Sunday, November 4, 2012
A civil case adds to the controversy over Question 7.
Capital News Service ANNAPOLIS - Former Prince George's County Councilman Thomas Dernoga filed a lawsuit Friday challenging the constitutionality of the expanded gambling referendum. If successful, the lawsuit could nullify the results of Question 7 on Tuesday. The suit argues that in order for Question 7 to pass, the majority of all registered voters, not just those who turn out to vote, would need to approve the measure. The suit names Gov. Martin O'Malley, Attorney General Doug Gansler, the State Board of Elections and others as defendants. "There has been some confusion created about the standard required to certify the election result," Dernoga said. Dernoga's claim is based on the language of the constitutional amendment that …
Wednesday, October 3, 2012
As the high-stakes campaign hits its home stretch, a pair of polls suggest Question 7 could be a losing bet.
Maryland’s casino industry has made a high-profile addition to its roster of supporters after the Washington Redskins came out in favor of a ballot initiative to expand in-state gambling. The NFL team—which is based in Northern Virginia but plays its home games at FedEx Field in Prince George’s County—is calling on its Maryland fans to vote yes on Question 7 when they head to the polls next month. The hotly contested ballot measure would open Maryland’s five casinos to table games such as poker and roulette, add a sixth mega-casino—potentially in Prince George’s—and allow more than 1,000 new video lottery terminals statewide. Question 7’s ultra-expensive advertising campaign—the Baltimore Sun pegs it at $25 million spent so far—has …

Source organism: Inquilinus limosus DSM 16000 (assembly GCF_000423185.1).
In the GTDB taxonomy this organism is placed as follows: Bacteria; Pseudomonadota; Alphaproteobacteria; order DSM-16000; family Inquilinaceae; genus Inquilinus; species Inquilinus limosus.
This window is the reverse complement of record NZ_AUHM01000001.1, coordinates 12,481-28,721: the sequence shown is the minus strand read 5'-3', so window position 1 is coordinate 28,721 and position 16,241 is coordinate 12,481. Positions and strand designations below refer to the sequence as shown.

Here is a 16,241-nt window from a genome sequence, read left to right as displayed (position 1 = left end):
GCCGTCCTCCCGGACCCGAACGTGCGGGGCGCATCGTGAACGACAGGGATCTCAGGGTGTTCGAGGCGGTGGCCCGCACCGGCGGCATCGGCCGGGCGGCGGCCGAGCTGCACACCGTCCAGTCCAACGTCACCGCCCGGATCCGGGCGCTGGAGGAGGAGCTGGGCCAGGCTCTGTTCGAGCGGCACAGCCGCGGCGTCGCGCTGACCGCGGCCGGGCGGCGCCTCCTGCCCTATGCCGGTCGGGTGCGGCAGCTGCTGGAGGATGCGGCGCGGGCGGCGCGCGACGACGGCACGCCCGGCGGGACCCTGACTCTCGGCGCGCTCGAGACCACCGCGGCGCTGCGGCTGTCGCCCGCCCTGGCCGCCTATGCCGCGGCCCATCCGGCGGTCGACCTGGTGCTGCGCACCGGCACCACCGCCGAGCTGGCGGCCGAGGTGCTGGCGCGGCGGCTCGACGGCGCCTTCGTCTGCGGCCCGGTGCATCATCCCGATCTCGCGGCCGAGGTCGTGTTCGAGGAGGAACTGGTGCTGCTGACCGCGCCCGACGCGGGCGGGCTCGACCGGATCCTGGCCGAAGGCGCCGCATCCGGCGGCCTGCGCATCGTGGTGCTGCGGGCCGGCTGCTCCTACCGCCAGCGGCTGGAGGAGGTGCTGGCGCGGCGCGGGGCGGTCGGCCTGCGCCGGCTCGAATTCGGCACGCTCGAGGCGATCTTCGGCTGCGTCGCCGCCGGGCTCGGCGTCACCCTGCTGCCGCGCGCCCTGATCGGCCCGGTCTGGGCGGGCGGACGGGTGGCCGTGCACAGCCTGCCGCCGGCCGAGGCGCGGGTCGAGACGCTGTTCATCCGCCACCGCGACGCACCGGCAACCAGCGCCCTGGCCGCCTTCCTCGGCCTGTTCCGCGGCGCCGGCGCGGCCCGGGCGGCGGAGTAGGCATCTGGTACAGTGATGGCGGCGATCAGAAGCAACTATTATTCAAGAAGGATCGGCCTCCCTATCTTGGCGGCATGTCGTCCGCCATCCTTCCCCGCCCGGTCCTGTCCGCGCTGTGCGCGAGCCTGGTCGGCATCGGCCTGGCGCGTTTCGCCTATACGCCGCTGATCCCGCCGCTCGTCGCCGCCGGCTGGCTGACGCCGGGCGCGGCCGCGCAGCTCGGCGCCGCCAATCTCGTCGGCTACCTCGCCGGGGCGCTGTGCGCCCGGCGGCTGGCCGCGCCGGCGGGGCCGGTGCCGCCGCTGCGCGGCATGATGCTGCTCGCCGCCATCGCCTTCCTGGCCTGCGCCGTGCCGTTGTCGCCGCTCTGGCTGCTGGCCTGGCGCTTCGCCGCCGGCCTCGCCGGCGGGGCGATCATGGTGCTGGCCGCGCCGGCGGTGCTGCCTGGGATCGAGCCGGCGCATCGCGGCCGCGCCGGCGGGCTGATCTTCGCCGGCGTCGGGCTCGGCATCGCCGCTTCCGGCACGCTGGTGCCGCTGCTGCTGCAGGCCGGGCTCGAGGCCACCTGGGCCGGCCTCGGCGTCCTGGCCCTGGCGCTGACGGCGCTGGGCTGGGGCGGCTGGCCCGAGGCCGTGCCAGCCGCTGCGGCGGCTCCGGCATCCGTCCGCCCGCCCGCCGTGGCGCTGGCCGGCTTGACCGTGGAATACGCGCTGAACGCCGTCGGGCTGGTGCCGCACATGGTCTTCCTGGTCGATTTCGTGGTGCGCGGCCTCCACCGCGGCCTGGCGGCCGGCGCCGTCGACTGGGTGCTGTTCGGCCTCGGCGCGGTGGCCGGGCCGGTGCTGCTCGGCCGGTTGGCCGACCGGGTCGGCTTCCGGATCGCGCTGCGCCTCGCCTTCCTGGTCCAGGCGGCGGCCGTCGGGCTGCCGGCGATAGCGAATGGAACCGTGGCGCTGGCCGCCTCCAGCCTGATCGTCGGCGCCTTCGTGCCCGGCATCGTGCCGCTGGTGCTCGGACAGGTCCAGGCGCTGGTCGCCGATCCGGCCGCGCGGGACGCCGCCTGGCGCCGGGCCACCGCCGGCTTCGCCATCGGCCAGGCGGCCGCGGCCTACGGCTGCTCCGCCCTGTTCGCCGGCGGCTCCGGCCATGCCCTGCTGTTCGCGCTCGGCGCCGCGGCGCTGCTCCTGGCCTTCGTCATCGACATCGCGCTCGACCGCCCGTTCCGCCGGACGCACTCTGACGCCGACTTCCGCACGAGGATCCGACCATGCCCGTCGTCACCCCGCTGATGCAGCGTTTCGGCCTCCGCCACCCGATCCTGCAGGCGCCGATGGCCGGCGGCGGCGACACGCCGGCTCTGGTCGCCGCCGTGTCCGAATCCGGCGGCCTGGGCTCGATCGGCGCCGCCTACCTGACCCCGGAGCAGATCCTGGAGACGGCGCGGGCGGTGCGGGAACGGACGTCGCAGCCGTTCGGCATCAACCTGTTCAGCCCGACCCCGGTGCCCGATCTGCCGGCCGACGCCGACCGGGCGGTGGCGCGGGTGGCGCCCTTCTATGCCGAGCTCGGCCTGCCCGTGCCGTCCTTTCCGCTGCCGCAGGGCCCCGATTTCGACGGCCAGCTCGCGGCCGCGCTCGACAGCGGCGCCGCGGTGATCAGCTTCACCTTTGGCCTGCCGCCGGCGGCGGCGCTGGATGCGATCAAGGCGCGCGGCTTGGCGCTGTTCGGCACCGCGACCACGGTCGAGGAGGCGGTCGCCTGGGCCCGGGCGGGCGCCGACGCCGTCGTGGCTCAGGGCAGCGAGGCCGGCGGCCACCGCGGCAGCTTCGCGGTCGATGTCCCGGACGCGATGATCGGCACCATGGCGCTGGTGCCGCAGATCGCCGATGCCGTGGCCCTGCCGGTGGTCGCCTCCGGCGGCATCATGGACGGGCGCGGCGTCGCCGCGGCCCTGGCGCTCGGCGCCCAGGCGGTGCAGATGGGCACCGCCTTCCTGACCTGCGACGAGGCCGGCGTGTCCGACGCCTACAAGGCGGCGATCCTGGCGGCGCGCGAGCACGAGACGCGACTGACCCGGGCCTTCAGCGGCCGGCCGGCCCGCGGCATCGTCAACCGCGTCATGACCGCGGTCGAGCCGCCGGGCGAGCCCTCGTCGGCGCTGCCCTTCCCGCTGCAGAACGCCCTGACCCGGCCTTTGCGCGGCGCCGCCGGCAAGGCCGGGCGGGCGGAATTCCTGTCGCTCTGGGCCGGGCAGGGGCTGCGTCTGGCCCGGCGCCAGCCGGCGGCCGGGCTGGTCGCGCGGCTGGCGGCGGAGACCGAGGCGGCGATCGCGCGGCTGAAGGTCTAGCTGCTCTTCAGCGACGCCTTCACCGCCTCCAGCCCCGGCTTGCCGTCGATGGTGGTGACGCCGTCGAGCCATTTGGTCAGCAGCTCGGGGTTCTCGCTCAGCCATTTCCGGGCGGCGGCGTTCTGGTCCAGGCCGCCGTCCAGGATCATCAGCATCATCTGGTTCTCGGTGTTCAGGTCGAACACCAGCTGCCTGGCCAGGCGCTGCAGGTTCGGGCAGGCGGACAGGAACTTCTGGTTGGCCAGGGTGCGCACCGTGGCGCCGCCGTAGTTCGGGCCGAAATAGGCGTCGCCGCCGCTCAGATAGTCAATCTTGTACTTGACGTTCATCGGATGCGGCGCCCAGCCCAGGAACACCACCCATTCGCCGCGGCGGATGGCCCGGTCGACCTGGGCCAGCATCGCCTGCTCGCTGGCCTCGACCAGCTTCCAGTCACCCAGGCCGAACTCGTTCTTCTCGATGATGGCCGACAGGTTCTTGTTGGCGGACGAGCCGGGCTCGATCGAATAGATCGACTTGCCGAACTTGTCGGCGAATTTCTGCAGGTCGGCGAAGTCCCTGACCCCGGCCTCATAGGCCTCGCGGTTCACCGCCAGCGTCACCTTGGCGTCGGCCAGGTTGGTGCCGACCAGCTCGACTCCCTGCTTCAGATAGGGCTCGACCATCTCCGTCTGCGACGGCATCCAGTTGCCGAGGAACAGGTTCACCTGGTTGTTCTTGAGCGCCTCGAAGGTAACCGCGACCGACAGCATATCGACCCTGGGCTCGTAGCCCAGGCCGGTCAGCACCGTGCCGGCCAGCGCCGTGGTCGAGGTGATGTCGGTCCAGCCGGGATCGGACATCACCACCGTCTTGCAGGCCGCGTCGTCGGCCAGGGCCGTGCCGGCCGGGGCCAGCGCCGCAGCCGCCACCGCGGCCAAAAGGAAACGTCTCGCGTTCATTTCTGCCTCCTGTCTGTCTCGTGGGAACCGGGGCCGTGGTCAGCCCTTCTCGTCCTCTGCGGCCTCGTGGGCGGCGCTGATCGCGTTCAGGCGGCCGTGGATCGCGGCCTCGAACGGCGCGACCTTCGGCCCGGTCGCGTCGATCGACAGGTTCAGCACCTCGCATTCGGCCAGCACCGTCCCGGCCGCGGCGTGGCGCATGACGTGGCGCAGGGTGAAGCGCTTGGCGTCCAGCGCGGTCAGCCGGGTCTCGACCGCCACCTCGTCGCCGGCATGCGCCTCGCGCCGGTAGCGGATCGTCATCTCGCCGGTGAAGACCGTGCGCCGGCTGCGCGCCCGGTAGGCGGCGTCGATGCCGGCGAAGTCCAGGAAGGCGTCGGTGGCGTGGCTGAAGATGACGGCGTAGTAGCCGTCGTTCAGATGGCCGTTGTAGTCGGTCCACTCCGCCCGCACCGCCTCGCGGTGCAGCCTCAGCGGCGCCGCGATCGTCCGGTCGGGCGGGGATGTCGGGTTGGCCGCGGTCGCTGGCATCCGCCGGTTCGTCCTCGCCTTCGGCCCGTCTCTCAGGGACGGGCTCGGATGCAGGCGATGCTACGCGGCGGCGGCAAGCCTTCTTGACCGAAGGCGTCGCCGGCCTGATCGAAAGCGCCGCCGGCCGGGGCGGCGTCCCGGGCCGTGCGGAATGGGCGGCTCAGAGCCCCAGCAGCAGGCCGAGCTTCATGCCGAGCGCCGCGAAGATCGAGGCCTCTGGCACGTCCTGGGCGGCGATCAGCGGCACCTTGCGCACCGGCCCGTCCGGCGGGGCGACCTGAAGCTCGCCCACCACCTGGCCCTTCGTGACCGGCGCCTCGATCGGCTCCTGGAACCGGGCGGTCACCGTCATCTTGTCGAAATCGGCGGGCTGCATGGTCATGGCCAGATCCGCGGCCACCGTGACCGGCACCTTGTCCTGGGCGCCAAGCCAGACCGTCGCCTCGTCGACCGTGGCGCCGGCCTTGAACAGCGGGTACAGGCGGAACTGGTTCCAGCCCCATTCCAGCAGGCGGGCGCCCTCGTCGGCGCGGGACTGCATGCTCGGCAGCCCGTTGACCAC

Friday, September 21, 2012
County executives from Montgomery, Anne Arundel and Prince George's counties are advocating for a casino at National Harbor, adding table games and expanding casino hours around the state.
Friday, September 21, 2012
By Carl Straumsheim, Capital News Service Using Saturday's University of Maryland Terrapins football game as a metaphor, county executives Rushern Baker III, Ike Leggett and Ken Ulman on Thursday framed the referendum on expanding gambling in Maryland as a conflict between economic development and out-of-state interests. "Just like I want Maryland to beat West Virginia on Saturday in football, I want Maryland to beat back this out-of-state money in November," Howard County Executive Ken Ulman said. If passed, the referendum, which appears as Question 7 on the ballot, would allow a casino to open at National Harbor in Prince George's County -- the sixth casino in the state. It would also enable existing casinos to stay open around the clock…
Wednesday, June 20, 2012
Group can't agree on question of expansion.
Maryland state legislators won't have a chance to debate whether gambling should be expanded across the state because a working group hasn't been able to come to an agreement on the issue. The group— which should have determined how the new casino tax revenue would be allotted— met for six hours in private Wednesday, The Daily Record reported. Without an agreement, it did not recommend a special session. In a statement released Wednesday, Prince George's County Executive Rushern L. Baker III said he was disappointed that the work group didn't reach a consensus. "Fortunately, there is still time for them [to] come to an agreement and not leave 4,000 jobs and over $200 million in additional revenue for the Maryland Education Trust Fund on …